Microsoft. A lot of hate gets posted via computer, but Google and Apple are also LGBTQ supportive companies.

Early this week we borrowed the yard's truck and did some provisioning. That included ten gallons of white vinegar to try to dissolve the crud in the black tank crossover pipe; we put all ten gallons in after pumping out this morning. We also used the truck for a hardware store run; I bought some fittings to make a holding tank vent filter, and a piece of plywood to try to make a more ergonomic sewing machine table for the quilt room.

This little bear that I caught as a parade throw at Mardi Gras is still "seated" in the truck's cupholder, where I left him.

Notwithstanding the yard's prediction that they would be done mid-week, it was the end of the day Thursday when they finally declared it. As such things often go, our own walk-around revealed several missed items that they needed to then address Friday. Things finally wrapped up around three o'clock yesterday afternoon.

Very happy to see our denomination represented.

Running so late in the week means we will miss the nice weather window we had to get across the gulf to Florida this weekend. So instead we are cruising more slowly eastward along the gulf coast, hoping for another window in perhaps a week. Also, you will note we are on the ICW instead of the river; we were advised that sections of South Pass might be too shallow for Vector without good local knowledge. The last thing we want to do is run aground with three knots of current astern.

As much as I would have liked to have done the last hundred miles of the Mississippi, I'm equally happy to be going this way, because the stretch of ICW between the Rigolets and Mobile Bay is the only section of waterway in the entire country that we've not done. So a week from now we'll be able to say we've done the entirety of the Intracoastal Waterway, a claim few boaters can make.

Transiting the Almonaster bridge, for, we hope, the last time.

Most of our readers are aware that hurricane season officially started on June 1, and runs through November 30. The busiest part of the season comprises September and October. Knowing that dangerous gulf cyclones are rare in June and even July, we made a calculated decision to remain in the gulf through June, to cruise Texas. We extended our stay by a couple of weeks to return to New Orleans for warranty repairs.

This sternwheeler is being refurbished just across from the boatyard; we saw it arrive back in March.

Odds are just that, odds, of course, and as it turns out we already have a probable gulf storm. Right now it is Investigation Area 93L, with an 80% chance of becoming a tropical cyclone. It's way too early to predict landfall, but the model runs vary from Port Aransas, TX, all the way to Appalachicola, FL, and everything in between. In other words, right where we are.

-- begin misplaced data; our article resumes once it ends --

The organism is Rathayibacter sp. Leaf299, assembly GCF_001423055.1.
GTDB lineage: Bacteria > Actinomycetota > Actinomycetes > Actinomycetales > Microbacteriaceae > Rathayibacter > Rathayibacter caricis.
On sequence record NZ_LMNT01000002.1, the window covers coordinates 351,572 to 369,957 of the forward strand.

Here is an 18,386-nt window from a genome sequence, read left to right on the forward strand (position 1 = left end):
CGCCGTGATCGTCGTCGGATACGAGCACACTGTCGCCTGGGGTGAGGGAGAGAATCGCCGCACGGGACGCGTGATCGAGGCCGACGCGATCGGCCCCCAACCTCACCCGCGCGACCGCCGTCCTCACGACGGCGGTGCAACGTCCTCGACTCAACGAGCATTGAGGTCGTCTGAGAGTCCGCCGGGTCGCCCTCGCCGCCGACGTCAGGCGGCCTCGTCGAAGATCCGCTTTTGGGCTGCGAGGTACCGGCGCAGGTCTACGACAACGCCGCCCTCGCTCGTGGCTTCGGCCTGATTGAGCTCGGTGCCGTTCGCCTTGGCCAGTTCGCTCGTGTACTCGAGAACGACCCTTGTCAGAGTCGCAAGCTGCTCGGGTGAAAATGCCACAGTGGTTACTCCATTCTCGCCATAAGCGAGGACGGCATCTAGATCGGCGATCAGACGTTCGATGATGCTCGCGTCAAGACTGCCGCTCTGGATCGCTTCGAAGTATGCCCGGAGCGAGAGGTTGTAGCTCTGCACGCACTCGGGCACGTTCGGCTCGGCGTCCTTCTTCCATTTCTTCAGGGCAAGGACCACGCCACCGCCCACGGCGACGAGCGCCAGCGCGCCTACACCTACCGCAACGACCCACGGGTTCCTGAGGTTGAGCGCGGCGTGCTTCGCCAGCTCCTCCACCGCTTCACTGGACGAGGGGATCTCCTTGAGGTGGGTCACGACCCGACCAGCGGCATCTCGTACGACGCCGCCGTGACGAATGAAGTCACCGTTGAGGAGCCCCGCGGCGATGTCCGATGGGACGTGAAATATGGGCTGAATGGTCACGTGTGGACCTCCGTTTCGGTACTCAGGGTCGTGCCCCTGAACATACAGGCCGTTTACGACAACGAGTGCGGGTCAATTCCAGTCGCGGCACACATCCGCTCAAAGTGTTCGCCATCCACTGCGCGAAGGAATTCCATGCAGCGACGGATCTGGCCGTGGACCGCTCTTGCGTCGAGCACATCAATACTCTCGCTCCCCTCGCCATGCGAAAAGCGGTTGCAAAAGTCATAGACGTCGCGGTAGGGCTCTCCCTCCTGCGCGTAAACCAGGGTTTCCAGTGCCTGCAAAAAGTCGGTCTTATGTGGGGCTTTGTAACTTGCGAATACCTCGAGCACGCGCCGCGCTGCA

You don't outrun a tropical storm in a seven-knot boat, and so now we are in the process of developing a panoply of contingency plans in the event the storm catches up with us as a Tropical Storm or, less likely, a Category 1 Hurricane. Unlike the east coast, options for hurricane holes carrying a six foot draft on the gulf coast are very limited.

Maybe our new lucky dice will protect us. Thanks, Elvis!

We'll have a much better idea in the morning, when the model runs will provide slightly better landfall predictions. Depending on speed and direction, we may have to make an all-out run for Mobile, where we can escape up the Mobile River as far as necessary. Alternatively we can seek shelter up the Biloxi River or at one of the numerous marinas in the Biloxi area.

Angel loves Amazon deliveries. We got several during our week in the yard.

Tonight we should be anchored behind Half Moon Island, at the mouth of Lake Borgne. In the morning we will know whether our next stop is Bay St. Louis, Gulfport, or Biloxi.

Update: We are anchored off Half Moon Island, at the very eastern edge of Louisiana (map). A thunderstorm is moving in (we rode one out at the dock last night, too) and we are hunkering down.

1 comment:

  1. Sean,

    Thank you for your respectful, yet forceful comments about Obergefell and the Pride Festival. Too many boaters are of the Neanderthal variety, so it is especially hearting to find a kindred spirit, and one who is willing to put his convictions out into the public. I hope that we can meet during our respective travels.

    Also, well done with this episode's title.

    Fair seas.

    M/Y Travis McGee
    currently Titusville, FL